[Updated: I revamped and added some more examples to the list.]

I got this message from Oliver Vilson, today:

Oliver V.: hi James. Just had a chat with Helena_JM. She reminded me something… don’t know if you’ve written blog about it or pushed it into  RST.. One Test lead from another company mentioned me he has problems with his testers. Some of them are saying that they don’t have to do test plans, since your teaching seems to align that…
James Bach: Any more details?
Oliver V.: rough translation from test team lead : “ET seems to have reputation as “excuse for shitty testing”. People can’t explain what they did and why. If you ask them for test plan or explanation, all you get is “but Bach said…”.

I have, from time to time, heard rumors that some people cite my writings and teachings as an excuse to do bad testing. I think it would help to do a public service announcement…

Attention Testers and Managers of Testers

If a tester claims he is justified in doing bad work because of something I’ve published or said, please email me at [email protected], or Skype me, and I will help you stop that silliness.

I teach skilled software testing for people who intend to do an excellent job. That process is necessarily exploratory in nature. It also necessarily will have some scripted elements– partly due to the nature of thinking and partly due to the requirements of excellent intellectual work.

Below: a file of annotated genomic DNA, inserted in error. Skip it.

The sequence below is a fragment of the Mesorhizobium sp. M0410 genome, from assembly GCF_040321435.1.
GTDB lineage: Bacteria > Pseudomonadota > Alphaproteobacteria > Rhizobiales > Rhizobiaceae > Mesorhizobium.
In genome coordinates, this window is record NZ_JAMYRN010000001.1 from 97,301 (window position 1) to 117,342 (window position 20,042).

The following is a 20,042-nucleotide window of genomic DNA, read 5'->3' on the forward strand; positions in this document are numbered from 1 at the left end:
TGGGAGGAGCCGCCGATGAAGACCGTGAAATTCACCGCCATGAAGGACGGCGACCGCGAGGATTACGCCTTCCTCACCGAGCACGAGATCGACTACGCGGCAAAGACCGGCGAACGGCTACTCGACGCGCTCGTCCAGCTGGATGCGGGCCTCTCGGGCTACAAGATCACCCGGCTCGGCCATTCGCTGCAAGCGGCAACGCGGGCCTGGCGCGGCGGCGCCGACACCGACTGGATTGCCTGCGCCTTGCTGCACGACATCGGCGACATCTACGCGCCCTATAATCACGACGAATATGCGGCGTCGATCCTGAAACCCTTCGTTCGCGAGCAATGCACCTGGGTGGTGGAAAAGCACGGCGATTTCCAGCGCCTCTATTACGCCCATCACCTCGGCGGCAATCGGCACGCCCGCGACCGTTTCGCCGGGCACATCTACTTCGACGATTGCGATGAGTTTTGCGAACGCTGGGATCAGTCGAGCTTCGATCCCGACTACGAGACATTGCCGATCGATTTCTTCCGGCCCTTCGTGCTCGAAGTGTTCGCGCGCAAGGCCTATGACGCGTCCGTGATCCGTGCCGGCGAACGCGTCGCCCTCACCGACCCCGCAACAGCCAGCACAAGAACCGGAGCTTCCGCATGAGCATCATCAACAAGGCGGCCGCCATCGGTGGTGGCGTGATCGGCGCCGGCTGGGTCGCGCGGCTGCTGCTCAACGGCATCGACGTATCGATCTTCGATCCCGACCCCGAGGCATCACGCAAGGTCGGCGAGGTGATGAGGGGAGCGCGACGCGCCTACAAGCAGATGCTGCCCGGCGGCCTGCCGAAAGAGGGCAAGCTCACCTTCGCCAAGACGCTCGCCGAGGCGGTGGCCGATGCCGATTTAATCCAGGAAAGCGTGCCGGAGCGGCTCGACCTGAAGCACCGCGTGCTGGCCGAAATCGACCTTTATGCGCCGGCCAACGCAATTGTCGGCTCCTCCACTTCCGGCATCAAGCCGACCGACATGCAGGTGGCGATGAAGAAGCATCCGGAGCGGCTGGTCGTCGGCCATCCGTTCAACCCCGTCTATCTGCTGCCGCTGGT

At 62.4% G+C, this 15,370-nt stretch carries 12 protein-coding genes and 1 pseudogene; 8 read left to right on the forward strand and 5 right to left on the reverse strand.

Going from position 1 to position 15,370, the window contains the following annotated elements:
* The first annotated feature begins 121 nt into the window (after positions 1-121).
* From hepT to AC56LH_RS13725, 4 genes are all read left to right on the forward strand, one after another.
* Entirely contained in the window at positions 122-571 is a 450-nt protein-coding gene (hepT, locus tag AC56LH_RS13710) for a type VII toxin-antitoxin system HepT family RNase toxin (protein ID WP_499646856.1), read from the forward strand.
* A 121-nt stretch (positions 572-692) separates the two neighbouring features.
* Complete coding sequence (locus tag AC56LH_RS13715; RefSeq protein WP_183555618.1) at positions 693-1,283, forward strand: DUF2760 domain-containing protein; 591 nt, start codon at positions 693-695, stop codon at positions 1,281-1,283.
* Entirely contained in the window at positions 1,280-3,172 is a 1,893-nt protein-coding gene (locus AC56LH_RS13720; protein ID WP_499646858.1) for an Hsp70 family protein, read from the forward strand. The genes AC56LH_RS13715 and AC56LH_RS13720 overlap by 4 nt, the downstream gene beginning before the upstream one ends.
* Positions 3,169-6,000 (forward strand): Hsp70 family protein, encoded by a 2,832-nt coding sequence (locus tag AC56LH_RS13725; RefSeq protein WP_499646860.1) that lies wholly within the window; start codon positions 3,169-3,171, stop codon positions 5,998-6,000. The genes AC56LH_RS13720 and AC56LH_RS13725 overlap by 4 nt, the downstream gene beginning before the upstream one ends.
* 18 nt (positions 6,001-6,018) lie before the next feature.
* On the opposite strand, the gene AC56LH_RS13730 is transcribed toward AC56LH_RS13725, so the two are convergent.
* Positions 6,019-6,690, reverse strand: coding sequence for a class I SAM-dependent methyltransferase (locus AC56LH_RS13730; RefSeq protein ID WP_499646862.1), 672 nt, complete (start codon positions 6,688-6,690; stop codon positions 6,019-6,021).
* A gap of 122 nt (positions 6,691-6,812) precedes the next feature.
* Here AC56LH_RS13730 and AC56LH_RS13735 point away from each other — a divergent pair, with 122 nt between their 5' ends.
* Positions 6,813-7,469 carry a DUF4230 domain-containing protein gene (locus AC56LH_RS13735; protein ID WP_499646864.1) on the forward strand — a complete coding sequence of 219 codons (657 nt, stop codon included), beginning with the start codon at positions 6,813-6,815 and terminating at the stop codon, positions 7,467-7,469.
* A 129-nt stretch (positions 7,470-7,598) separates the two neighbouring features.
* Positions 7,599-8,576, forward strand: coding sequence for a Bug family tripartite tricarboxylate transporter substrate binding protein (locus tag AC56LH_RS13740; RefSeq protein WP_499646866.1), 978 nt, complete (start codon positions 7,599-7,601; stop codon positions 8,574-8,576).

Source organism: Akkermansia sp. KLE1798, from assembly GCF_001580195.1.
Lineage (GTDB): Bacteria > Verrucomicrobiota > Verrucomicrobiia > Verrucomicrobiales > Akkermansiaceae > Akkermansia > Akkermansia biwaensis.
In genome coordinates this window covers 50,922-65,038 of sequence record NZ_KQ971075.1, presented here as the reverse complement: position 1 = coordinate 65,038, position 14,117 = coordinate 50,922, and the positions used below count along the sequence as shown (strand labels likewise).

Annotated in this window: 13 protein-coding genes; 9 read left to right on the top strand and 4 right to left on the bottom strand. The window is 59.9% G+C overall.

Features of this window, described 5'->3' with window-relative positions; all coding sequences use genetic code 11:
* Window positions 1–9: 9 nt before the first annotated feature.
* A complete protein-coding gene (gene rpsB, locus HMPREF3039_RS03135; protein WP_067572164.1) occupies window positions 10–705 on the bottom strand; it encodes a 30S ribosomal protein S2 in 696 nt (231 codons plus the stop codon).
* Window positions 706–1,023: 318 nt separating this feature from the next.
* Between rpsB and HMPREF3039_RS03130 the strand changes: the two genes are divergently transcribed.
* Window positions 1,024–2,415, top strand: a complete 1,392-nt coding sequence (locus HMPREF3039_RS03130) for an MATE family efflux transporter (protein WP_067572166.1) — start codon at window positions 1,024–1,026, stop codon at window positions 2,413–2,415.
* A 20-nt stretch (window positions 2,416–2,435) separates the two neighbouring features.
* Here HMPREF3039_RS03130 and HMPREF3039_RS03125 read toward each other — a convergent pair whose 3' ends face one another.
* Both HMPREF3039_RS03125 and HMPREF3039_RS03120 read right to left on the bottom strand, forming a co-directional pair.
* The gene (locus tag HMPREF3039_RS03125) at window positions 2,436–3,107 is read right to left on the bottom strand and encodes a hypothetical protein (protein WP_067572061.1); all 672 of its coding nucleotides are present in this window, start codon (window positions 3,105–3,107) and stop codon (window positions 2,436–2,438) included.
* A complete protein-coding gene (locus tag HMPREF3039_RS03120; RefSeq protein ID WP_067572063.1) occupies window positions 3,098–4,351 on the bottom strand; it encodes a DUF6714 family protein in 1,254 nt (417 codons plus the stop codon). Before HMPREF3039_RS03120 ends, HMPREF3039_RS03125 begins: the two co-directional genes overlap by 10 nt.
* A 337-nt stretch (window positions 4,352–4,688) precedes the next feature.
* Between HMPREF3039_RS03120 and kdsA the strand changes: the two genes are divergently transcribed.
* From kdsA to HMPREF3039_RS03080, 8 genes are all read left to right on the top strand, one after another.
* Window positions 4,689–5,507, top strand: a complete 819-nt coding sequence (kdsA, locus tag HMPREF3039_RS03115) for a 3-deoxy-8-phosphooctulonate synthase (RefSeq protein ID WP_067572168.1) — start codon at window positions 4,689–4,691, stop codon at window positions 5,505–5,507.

I do not teach evasiveness or obscurantism. I do not ever tell a tester that he can get away with refusing to explain his test process. Explaining testing is an important part of being a professional.

Why People Get Confused

I reinvented software testing for myself, from first principles. So, I teach from a very different set of premises. This is necessary, because common ideas about testing are so idiotic. But it does result in confusion when my ideas are taken out of context and “mixed in” to the idiocy. Consider: “I won’t create a detailed test plan document” is a perfectly ordinary and potentially reasonable thing to say in RST. It is a statement about things made explicit in a document, not a statement about lack of planning. Yet Factory School methodology confuses documents for content. If you say that to one of them, it may be mistaken for a refusal to apply appropriate rigor to your work.

Here are some examples of how someone might misapply my teachings:

  1. Rapid Software Testing methodology (RST) is not the same thing as exploratory testing. ET is very simple. Anyone can do ET, just as anyone can look at a painting. But there’s a huge difference between a skilled appraisal of a painting by an expert and a bored glance by a schoolkid. RST is a methodology for doing testing (including scripted and exploratory testing) well. Therefore, anyone doing ET badly is not doing my methodology.
  2. In RST, a plan is not a document, it’s a set of ideas. Therefore, I say you don’t need to have a test plan template, or any sort of written test plan document in order to have a good test plan. I often document my test ideas, though, in different ways, when that helps. Therefore, the lack of a test plan (a guiding set of ideas) probably represents an immature and possibly inadequate test process, but the lack of a test plan document is not necessarily a problem.